I am free to choose a choiceless life.

I am free to choose a choiceless life.

Choicelessness can’t be chosen because the chooser has no choice but to choose according to its conditioning.

Choicelessness is what actually is. Choosing to believe one can choose what is, is conditioning reacting, having no choice but to keep on conditioning itself by updating itself.

Until/unless this process sees what it is doing, we as a species (for the sake of every other living thing) are better off extinct.

But this process cannot see what it is doing until it cannot deny what it beholds.

Would this not occur if the internal conflict with which one has lived for so long has met its limit, has been brought to the point of being a crisis, a matter of life or death?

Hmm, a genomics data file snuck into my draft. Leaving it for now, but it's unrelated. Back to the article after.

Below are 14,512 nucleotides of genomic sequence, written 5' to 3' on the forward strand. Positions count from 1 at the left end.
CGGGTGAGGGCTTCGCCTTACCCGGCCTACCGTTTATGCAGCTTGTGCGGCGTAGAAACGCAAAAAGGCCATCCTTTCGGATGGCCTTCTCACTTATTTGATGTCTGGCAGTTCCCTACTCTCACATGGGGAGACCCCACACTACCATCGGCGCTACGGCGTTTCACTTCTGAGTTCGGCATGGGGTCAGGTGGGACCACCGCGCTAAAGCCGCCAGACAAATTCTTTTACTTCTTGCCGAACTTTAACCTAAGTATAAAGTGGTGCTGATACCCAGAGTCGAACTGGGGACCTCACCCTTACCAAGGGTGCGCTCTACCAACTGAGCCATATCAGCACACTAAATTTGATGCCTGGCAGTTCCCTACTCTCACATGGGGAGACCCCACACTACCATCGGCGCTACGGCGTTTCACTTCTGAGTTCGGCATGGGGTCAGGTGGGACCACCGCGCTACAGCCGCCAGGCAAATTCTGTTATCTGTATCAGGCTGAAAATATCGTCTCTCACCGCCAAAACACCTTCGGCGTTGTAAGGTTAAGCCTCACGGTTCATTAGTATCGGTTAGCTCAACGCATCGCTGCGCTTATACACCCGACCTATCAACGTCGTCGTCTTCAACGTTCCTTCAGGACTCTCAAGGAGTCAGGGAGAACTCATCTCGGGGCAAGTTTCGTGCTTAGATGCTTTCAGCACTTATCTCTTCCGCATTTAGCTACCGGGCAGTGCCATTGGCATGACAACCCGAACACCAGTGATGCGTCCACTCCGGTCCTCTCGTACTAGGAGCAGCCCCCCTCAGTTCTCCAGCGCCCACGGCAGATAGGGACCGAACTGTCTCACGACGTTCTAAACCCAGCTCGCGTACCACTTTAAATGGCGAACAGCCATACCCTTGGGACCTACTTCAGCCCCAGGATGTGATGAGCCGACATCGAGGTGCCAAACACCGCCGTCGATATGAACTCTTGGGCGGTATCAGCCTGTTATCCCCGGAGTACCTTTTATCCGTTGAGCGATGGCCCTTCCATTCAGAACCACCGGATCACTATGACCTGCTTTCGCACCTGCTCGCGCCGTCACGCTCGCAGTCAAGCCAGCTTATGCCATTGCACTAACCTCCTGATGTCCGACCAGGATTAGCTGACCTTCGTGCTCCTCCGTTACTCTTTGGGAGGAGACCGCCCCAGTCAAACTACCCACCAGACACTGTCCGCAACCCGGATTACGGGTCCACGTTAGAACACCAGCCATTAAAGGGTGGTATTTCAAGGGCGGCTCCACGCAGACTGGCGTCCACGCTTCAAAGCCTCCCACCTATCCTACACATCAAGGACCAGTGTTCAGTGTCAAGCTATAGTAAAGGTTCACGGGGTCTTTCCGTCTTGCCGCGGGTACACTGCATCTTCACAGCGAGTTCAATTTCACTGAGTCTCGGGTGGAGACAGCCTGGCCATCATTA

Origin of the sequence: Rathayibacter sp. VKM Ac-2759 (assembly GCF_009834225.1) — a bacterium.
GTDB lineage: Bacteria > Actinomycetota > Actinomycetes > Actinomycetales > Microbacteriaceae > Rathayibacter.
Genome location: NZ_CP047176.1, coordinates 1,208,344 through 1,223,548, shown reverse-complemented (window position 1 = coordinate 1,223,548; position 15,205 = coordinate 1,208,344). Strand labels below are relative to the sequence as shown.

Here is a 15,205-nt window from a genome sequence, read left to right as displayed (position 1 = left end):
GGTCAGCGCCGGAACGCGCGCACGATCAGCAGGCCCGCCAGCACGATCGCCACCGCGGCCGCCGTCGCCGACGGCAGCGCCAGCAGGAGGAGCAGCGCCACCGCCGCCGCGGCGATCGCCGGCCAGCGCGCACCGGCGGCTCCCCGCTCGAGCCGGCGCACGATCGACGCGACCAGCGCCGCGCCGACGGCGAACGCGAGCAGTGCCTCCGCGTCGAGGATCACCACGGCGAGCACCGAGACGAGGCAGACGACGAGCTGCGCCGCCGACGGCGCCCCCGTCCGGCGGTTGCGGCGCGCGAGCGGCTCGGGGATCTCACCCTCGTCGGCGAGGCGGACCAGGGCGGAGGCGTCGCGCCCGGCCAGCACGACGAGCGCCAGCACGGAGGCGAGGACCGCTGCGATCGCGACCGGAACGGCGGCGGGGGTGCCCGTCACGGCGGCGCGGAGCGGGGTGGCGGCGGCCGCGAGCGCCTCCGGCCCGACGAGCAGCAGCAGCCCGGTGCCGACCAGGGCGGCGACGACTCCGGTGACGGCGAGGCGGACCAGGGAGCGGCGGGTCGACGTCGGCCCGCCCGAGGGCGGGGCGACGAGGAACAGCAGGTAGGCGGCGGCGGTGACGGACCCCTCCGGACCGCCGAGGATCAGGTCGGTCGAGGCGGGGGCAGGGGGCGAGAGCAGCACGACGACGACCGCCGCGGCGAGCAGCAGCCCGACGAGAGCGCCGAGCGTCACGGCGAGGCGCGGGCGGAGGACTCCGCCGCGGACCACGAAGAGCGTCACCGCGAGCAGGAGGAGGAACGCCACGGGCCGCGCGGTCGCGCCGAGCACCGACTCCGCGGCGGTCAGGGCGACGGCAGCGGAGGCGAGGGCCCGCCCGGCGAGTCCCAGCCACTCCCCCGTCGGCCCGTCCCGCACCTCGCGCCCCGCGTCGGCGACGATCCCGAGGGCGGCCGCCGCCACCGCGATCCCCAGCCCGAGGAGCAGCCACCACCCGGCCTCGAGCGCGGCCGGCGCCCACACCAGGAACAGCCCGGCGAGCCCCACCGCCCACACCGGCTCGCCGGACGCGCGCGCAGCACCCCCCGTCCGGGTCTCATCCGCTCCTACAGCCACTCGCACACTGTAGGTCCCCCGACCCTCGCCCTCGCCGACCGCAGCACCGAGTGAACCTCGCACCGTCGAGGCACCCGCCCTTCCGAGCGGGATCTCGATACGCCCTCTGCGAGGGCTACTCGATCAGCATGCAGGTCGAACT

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How often do human beings wake up and see what humanity is? It’s either not often, or so common no one gives it a thought.

Does the brain, seeing the error of its way, correct itself? Or is the brain corrected before it knows what happened?

Thank you, Inquiry, for your response. If the brain chooses according to its conditioning, what could bring the brain to that point of choiceless awareness which ends conditioning? Must not something happen for the brain to see in choiceless awareness the error of its way, or is this seeing done at will?

It can’t be done “at will” because will is what’s choosing to be selectively aware instead of choicelessly aware. So should the brain find itself choicelessly aware, something obviously happened, regardless of why or how.